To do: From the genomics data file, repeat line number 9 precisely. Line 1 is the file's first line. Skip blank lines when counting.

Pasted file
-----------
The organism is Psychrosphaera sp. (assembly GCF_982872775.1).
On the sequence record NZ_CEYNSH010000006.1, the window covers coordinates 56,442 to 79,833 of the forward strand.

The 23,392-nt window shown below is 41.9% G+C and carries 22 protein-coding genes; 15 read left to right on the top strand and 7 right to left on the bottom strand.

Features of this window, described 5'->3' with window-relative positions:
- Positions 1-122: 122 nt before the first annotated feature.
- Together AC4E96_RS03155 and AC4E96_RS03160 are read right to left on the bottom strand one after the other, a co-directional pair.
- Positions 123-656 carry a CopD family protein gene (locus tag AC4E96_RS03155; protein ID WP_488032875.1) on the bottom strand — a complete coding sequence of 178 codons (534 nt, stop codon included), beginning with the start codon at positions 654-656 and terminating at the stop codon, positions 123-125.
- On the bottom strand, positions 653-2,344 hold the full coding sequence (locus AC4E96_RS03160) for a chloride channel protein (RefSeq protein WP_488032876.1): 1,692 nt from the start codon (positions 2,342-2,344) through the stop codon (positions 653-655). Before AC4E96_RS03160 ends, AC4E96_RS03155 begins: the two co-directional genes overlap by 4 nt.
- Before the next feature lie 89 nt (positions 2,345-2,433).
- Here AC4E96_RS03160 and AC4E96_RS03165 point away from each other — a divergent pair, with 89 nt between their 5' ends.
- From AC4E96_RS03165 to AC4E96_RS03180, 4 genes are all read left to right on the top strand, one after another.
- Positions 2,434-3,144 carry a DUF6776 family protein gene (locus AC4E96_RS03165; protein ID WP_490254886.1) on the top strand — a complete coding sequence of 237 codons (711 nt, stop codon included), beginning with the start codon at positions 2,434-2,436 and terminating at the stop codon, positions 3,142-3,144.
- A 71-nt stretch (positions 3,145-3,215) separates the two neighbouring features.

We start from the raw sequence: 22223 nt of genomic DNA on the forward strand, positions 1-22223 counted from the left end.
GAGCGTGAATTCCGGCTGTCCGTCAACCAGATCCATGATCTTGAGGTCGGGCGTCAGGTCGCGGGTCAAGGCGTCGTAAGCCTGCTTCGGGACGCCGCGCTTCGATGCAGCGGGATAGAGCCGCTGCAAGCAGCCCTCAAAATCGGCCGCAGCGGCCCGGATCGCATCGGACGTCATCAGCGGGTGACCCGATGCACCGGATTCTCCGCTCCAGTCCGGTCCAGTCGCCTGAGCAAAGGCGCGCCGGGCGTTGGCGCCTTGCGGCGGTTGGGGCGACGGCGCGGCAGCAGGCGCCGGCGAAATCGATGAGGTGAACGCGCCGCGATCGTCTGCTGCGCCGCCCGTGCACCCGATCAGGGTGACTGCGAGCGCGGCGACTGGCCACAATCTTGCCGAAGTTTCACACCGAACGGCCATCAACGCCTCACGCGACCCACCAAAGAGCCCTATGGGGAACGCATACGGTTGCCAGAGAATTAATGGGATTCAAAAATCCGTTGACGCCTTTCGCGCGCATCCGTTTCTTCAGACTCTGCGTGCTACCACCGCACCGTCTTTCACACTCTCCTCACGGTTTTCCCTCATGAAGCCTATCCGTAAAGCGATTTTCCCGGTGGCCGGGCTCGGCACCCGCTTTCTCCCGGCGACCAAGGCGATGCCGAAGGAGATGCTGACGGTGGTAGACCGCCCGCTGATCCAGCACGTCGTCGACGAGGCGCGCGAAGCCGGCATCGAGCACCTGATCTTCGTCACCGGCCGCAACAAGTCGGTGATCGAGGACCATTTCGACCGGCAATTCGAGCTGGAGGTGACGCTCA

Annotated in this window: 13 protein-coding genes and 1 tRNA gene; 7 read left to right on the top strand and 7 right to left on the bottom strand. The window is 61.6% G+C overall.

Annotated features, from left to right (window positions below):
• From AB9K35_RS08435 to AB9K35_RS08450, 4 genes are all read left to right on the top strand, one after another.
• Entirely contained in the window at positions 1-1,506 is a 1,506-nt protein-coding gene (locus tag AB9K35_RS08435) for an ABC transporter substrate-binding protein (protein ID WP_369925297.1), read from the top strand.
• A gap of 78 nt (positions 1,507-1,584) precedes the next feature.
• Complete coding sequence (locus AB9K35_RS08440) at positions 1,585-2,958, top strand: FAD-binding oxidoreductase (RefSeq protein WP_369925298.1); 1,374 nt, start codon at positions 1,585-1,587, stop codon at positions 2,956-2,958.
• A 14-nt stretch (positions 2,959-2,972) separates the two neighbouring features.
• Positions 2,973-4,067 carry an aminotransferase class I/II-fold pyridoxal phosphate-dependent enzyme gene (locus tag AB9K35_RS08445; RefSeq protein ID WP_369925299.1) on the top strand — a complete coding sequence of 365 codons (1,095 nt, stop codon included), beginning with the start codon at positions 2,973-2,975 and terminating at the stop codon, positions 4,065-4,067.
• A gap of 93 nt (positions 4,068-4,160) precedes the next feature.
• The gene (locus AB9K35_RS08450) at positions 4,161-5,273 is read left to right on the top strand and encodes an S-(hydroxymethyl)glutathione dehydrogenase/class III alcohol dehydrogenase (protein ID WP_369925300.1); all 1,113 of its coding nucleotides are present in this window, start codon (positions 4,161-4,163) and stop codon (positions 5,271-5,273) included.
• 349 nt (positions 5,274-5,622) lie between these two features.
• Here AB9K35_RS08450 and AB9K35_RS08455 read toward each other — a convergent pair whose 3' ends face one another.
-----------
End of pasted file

- Before the next feature lie 89 nt (positions 2,345-2,433).